So what do these economic statistics have to do with RTO?
Let’s start with the commute to work. As mentioned above, the cost to fill up a gas tank has gone up roughly 50% over the past year and over 100% over the past two years. Commuting to the office five days a week results in more fill-ups and more out-of-pocket costs.
The relationship with housing costs is a little less direct. As housing affordability decreases, commuters tend to buy or rent houses further and further away from urban cores. This leads to longer commute times, which results in higher consumption of gas for those who do not have an electric vehicle. In addition, some workers purchased homes further away from their workplace during the pandemic, in the hopes that virtual work would continue indefinitely. Imagine their reaction when RTO began coming back in force earlier this year—even commuting an hour each way a few days a week yields a pretty sizable monthly and yearly fuel cost.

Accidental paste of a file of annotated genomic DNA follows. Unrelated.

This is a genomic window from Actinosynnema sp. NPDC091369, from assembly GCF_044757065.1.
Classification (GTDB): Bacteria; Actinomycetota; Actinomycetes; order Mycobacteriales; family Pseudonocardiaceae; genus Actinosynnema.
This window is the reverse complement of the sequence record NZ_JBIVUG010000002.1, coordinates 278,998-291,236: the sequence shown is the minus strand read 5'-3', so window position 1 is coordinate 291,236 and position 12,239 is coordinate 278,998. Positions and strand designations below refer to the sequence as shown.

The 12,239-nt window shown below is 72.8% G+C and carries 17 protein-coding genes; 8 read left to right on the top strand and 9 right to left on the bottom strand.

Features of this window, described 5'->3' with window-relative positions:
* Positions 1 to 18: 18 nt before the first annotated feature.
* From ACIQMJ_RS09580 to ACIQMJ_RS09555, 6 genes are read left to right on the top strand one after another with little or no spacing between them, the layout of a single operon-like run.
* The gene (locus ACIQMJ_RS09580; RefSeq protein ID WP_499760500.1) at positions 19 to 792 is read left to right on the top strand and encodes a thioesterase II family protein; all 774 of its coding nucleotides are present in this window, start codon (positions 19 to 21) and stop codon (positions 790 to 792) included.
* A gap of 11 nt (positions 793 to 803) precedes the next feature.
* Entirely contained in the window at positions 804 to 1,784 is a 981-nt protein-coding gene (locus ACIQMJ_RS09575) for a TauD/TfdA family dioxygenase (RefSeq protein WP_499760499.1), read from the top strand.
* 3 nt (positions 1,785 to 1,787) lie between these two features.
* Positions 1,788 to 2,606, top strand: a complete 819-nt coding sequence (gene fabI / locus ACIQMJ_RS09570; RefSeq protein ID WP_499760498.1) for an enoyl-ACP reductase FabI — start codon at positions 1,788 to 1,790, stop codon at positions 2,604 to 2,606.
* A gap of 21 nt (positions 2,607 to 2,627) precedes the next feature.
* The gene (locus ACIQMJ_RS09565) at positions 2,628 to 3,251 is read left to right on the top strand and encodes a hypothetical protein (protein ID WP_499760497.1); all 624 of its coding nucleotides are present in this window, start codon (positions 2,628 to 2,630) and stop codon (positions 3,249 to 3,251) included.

Combine all of this with the statistics on job openings and it becomes clear that employers don’t have much leverage to aggressively dictate to employees the terms of RTO. With almost two jobs for every seeker, an employee has a very high confidence of finding another job fairly quickly if they so choose. An RTO policy could be the proverbial straw that breaks the camel’s back, leading an employee to test the waters of the favorable labor market.
Employers would probably have a hard time instituting new in-office policies with just one of the three economic trends. But all three are hitting at the same time after the once-in-a-generation COVID pandemic conditioned millions of workers to work from home for well over a year. I believe something has to give. So what is an employer to do?
I’d suggest employers take the following approaches: